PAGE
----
>Risk to infants and children was determined by use of three teratology studies in rats that had a NOEL for developmental toxicity of 2.24 mg/kg/day, based on an increase in the incidence of dilated renal pelvis with dyroureter in the fetuses at 10 mg/kg/day and a maternal NOEL also 2.24 mg/kg/day and a teratology study in rabbits that had a NOEL of 20 mg/kg/day for developmental effects and a maternal NOEL of 6.3 mg/kg/day, and a two-generation reproduction study in rats that had a NOEL of 12 mg/kg/day for reproductive effects. The effect was reduced number of pups in the high-dose group. The NOEL for parental toxicity was also 12 mg/kg/day based upon increased kidney weights in the high-dose group.
>FFDCA section 408 provides that EPA shall apply an additional safety factor for infants and children in the case of threshold effects to account for pre- and post-natal toxicity and the completeness of the data base unless EPA determines that such additional factor is not necessary to protect the safety of infants and children. Based on current data requirements, the data base relative to pre- and post- natal toxicity is complete. The NOEL of 2.1 mg/kg bwt/day from a 2-year rat chronic toxicity study is lower than the NOELs from the developmental studies in rats and rabbits. In the reproduction study, the NOEL was about 6 times greater than the NOEL used for establishing the RfD. Effect of
>[[Page 5336]]
>pups in the reproduction study did not indicate a greater sensitivity for infants and children. Therefore, EPA concludes that an additional uncertainty factor is not necessary to protect the safety of infants and children and that the RfD at 0.02 mg/kg/day is appropriate for assessing aggregate risk to infants and children. The percent of the RfD that will be utilized by the aggregate exposure to glufosinate ammonium will range from 29.098 for children 7-12 years old, up to 48.303 for non-nursing infants. Therefore, EPA concludes that there is a reasonable certainty that no harm will result to infants and children from aggregate exposure.
>VI. Other Considerations
>A. Endocrine Effects
>An evaluation of the potential effects on the endocrine systems of mammals has not been determined; however, no evidence of such effects were reported in the chronic toxicology studies described in Unit I. in this document. There were no observed pathology of the endocrine organs in these studies. There is no evidence at this time that glufosinate ammonium causes endocrine effects.
>B. Metabolism in Plants and Animals
>The metabolism of glufosinate ammonium in plants and animals is adequately understood for the purposes of these tolerances. The only crop residue found after the preemergence use is the metabolite 3- methylphosphinico-propionic acid, which is found in only trace quantities. With the exception of corn grain, the principal residue identified in the metabolism studies after post-emergence use of glufosinate ammonium was 2-acetamido-4-methylphosphinico-butanoic acid, with lesser quantities of glufosinate and 3-methylphosphinico-propionic acid. In corn grain, which exhibits much lower total radio-labeled residues than the other commodities, the principal residue identified was 3-methylphospinico-propionic acid, with lesser amounts of 2- acetamido-4-methylphosphinico-butanoic acid.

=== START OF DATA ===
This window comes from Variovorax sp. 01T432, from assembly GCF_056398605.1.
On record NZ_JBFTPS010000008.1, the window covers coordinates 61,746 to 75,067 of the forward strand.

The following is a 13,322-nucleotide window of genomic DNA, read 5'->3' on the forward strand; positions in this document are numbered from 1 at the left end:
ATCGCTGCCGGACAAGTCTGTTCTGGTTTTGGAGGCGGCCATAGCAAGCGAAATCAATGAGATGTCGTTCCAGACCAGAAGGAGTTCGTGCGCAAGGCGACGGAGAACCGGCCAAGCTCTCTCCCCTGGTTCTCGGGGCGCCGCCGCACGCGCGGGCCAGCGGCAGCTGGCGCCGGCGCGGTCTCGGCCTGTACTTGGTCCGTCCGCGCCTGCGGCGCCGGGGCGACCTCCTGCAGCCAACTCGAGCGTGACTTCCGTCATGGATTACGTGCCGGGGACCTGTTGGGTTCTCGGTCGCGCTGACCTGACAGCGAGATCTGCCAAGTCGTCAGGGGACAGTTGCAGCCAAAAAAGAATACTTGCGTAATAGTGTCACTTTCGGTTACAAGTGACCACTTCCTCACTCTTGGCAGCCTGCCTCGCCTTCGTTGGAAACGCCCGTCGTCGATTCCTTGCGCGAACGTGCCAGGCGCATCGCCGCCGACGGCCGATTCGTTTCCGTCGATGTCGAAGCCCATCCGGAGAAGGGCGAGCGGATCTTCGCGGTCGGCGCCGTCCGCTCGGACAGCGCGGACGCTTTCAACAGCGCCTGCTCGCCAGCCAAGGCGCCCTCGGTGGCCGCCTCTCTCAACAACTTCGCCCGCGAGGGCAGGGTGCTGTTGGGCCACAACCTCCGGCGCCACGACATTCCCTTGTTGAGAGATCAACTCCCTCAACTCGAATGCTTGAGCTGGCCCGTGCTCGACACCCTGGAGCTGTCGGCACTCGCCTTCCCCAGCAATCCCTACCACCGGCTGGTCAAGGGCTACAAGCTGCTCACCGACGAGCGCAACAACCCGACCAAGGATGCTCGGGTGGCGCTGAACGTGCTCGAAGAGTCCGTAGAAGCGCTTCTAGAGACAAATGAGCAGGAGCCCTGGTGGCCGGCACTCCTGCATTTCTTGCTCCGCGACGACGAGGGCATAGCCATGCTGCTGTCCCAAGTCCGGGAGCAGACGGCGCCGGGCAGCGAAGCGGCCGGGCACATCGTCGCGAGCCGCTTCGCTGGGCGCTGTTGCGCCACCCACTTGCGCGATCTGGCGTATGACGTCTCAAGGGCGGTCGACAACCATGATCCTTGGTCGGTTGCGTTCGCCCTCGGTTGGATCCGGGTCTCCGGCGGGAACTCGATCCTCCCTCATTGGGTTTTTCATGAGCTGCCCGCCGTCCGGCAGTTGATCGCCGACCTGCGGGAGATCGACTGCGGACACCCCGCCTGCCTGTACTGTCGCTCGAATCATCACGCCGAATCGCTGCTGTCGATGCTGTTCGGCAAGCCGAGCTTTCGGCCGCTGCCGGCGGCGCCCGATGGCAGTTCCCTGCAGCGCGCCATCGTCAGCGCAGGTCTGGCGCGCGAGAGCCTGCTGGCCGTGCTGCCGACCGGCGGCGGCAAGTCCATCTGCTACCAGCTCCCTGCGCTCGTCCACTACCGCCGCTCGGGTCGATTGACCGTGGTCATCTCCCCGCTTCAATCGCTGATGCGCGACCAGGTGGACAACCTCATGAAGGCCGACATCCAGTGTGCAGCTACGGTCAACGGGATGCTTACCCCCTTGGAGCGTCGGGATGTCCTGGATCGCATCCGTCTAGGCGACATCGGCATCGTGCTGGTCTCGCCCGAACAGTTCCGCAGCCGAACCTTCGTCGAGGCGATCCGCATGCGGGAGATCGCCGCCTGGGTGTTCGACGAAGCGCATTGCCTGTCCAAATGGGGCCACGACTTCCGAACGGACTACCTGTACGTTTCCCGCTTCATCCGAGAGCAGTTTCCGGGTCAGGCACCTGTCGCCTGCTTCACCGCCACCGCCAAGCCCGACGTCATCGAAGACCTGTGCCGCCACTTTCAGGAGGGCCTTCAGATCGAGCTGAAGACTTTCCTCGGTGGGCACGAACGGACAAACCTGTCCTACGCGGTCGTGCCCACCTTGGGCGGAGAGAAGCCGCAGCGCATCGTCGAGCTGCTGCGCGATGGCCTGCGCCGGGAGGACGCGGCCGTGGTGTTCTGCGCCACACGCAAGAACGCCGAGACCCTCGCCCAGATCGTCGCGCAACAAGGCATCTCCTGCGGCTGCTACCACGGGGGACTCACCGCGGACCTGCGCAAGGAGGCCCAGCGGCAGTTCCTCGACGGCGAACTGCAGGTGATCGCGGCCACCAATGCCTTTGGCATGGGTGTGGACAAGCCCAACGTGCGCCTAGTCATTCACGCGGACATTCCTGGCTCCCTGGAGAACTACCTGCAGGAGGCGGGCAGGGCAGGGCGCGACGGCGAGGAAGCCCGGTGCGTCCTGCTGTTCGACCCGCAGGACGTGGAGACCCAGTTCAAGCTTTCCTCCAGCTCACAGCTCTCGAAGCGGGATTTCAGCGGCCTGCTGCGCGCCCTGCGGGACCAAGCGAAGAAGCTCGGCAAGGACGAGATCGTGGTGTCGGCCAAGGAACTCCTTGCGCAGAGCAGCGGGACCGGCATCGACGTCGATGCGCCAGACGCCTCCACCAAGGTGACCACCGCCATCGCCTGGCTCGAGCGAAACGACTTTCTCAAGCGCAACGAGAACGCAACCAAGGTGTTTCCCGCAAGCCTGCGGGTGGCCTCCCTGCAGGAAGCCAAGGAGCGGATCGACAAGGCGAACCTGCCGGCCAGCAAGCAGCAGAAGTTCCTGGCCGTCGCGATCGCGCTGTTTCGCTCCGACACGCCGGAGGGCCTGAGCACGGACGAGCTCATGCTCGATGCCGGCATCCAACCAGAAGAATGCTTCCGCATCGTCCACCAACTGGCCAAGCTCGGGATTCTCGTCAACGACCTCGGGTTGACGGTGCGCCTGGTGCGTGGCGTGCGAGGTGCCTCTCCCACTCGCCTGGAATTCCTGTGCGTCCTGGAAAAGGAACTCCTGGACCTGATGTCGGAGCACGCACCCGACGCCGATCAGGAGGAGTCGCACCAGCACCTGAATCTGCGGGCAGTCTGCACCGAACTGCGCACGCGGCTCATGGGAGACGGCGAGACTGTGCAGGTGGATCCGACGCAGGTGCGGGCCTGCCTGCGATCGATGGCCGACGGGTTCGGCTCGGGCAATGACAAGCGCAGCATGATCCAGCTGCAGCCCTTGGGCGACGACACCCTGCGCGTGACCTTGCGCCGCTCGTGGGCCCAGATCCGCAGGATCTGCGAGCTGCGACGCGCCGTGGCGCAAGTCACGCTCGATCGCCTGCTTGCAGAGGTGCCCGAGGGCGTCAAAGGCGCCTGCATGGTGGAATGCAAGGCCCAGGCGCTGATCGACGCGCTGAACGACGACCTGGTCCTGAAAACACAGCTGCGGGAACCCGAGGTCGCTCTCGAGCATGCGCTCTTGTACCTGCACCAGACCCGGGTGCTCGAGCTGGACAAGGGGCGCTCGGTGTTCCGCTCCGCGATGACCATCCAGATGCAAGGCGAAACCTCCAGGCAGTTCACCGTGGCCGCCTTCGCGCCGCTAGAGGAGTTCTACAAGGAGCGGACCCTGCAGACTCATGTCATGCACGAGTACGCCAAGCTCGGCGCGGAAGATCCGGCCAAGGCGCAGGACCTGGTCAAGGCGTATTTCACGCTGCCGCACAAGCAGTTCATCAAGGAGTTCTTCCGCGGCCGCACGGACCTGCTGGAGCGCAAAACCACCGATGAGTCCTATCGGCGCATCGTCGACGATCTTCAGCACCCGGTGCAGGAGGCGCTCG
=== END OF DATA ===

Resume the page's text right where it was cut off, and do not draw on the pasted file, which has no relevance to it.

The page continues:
>C. Analytical Method
>There is a practical analytical method for detecting and measuring levels of glufosinate ammonium and its metabolites in or on food with a limit of detection that allows monitoring of food with residues at or above the levels set in these tolerances. The proposed analytical method for determining residues is high-pressure liquid chromatography. EPA has provided information on this method to the Food and Drug Administration. Because of the long lead time from establishing these tolerances to publication, the enforcement methodology is being made available in the interim to anyone interested in pesticide enforcement when requested by mail from: Calvin Furlow, Public Response Branch, Field Operations Division (7506C), Office of Pesticide Programs, Environmental Protection Agency, 401 M St., SW., Washington, DC 20460. Office location and telephone umber: Rm. 1130A, CM #2, 1921 Jefferson Davis Hwy., Arlington, VA, (703)-305-5937. 
>D. International Tolerances
>The following Codex Alimentarius Commission (Codex) Maximum Residue Levels (MRLs) for glufosinate ammonium have been established: maize, at 0.1 ppm, maize forage, at 0.2 ppm, and soya bean (dry) at 0.1 ppm. These tolerances are for use-patterns for no-till systems of culture of non-transgenic corn and soybeans. AgrEvo USA Co. states that a petition for the same tolerances as proposed in the November 18, l996 EPA Notice of Filing is pending with the Joint Meeting of the Food and Agriculture Organization Panel of Experts on Pesticide Residues in Food and the Environment and the World Health Organization Expert Group on Pesticide Residues to establish Codex MRLs for use of glufosinate ammonium in the culture of transgenic corn and soybeans. The proposed tolerances for corn and soybean commodities are greater than the MRLs established by the Codex Alimentarius Commission because glufosinate ammonium is applied as a post-emergence herbicide in the culture of transgenic corn and soybeans; whereas the Codex MRLs are for preemergence applications of this herbicide in the culture of these crops. Studies showed the level of residues from the post-emergence use was greater.